Real-life Bangkok Horror Stories
It's a new year, but we still wake up to find ourselves in the same old horrifying situations, can someone come and rescue us — or we should stop praying and just help ourselves out. But how? Horror Story 1: Where's the connection? Last August, Bangkokians were thrilled for the opening of the much-awaited MRT Purple Line, running between Taopoon and Bang Yai. No more eating breakfast in the car. No more falling asleep on a stranger’s shoulder on the bus. Everything looked perfect until passengers that went on the trial run discovered the catch. A big one! The Purple Line’s Taopoon station, its first station, isn’t connected to the Blue Line’s Bang Sue station. The MRT has announced a station in between, unfortunately, is not yet in operation due to some delays and difficulties. Passengers have had three options to travel between the two stations: walk for almost a kilometer and suffer from excessive underarm sweating, take a bus that would most likely get stuck for an hour and a half in Bangsue’s hellish traffic or take a free, non-airconditioned train ride provided by the State Railway of Thailand. None of these options make sense. The MRT missed out on the basic advantage of public transport: to make the commute as flawless as possible for passengers. โล่งกว่านึ้มีอีกไหม 555 #mrtpurpleline #รถไฟฟ้าสายสีม่วง A photo posted by iNara (@inara_bt) on Aug 18, 2016 at 9:10am PDT Horror Story 2: Double Trouble on the BTS We should probably stop ranti
The Time Out's gift guide 2017
Season’s greetings, Bangkok! Still looking for year-end gift inspiration? Relax – we’ve sorted out. The Time Out Bangkok gift guide is packed with ideas sure to satisfy everyone, from your grumpy mom to really picky friends. Enjoy! (Click the tab below to see more categories)
Latest restaurants and cafés review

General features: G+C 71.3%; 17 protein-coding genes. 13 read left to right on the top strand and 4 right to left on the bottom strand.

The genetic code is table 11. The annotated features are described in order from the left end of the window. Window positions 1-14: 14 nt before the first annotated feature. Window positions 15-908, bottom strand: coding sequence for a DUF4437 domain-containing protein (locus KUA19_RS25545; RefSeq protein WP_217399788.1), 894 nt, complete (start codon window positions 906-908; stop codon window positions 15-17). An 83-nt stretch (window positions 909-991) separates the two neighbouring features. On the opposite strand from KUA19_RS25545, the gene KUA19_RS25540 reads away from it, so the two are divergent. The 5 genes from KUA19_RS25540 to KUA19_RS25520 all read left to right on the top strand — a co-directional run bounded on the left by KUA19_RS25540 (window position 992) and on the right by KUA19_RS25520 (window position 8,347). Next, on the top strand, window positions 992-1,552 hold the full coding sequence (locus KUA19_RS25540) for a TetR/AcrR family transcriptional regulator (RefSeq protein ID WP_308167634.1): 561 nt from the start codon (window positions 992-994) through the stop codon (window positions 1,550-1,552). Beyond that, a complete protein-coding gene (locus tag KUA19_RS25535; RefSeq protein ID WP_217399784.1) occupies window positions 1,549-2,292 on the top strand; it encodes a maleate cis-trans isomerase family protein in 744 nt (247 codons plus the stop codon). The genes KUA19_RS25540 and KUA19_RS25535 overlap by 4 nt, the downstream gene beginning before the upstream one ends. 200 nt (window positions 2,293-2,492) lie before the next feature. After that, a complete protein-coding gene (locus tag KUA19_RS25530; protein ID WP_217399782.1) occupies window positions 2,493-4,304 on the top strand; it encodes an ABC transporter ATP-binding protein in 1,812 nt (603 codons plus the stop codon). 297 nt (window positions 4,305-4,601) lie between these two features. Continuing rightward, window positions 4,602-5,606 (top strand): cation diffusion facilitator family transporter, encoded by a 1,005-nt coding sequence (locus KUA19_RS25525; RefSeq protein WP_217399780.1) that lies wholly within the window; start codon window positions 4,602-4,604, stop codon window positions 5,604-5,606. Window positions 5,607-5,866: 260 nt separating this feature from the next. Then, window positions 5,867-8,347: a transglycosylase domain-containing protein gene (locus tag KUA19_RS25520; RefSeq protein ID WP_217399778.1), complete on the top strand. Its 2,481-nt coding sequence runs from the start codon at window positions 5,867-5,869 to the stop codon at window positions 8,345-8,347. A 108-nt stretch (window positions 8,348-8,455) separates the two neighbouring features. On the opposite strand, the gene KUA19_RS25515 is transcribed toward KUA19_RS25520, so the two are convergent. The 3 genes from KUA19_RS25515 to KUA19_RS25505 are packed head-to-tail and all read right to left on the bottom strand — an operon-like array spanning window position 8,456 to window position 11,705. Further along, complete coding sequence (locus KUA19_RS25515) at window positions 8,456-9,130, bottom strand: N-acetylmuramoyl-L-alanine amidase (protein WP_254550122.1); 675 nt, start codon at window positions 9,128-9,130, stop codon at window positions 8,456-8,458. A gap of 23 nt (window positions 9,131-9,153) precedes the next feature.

Latest bars review
Stepping into their second anniversary in November, one of Bangkok’s most stylish cocktail bars, Vogue Lounge, offers a solid reason why you should pay them a revisit: a new barman. Everyone's favorite bartender, Hideyuki Saito, has left Vogue Lounge to open his own joint, Bronx Liquid Parlour, on Thonglor Soi 25, providing a chance for new mixman, Francesco Moretti, to shine in the spotlight. Moretti is no stranger to Asia's drinking scene. He’s tended the bar in many watering holes, including the famous Bar Rouge in Shanghai where he made his fame with “fire magic" (he really set fire to his drinks). He set foot in Bangkok two years ago to consult with Char Bangkok and Pirate Chambre during their opening periods, and decided to settle in the city. In Bangkok, Moretti begins a new chapter in his life by infusing classic concoctions with local flavors and aromas. Try Oh Beautiful (B340), one of his signatures, a well-rounded sweet and sour concoction that mixes pineapple skin-infused tequila with house-made pandan syrup, fresh pineapple juice, egg whites, Galliano vanilla syrup and fresh lemon juice. The vaporizer by the bar is not there to merely set the mood. Lemon bitters are placed inside and the scent that is produced is used to wash a pipe-shaped serving glass for a cocktail called This is Not a Pipe (mezcal, white rum, apple juice, amaretto, chocolate bitters and lemon juice, B360). For something a little rough, the Gold Fashioned (B380) plays up a classic drink with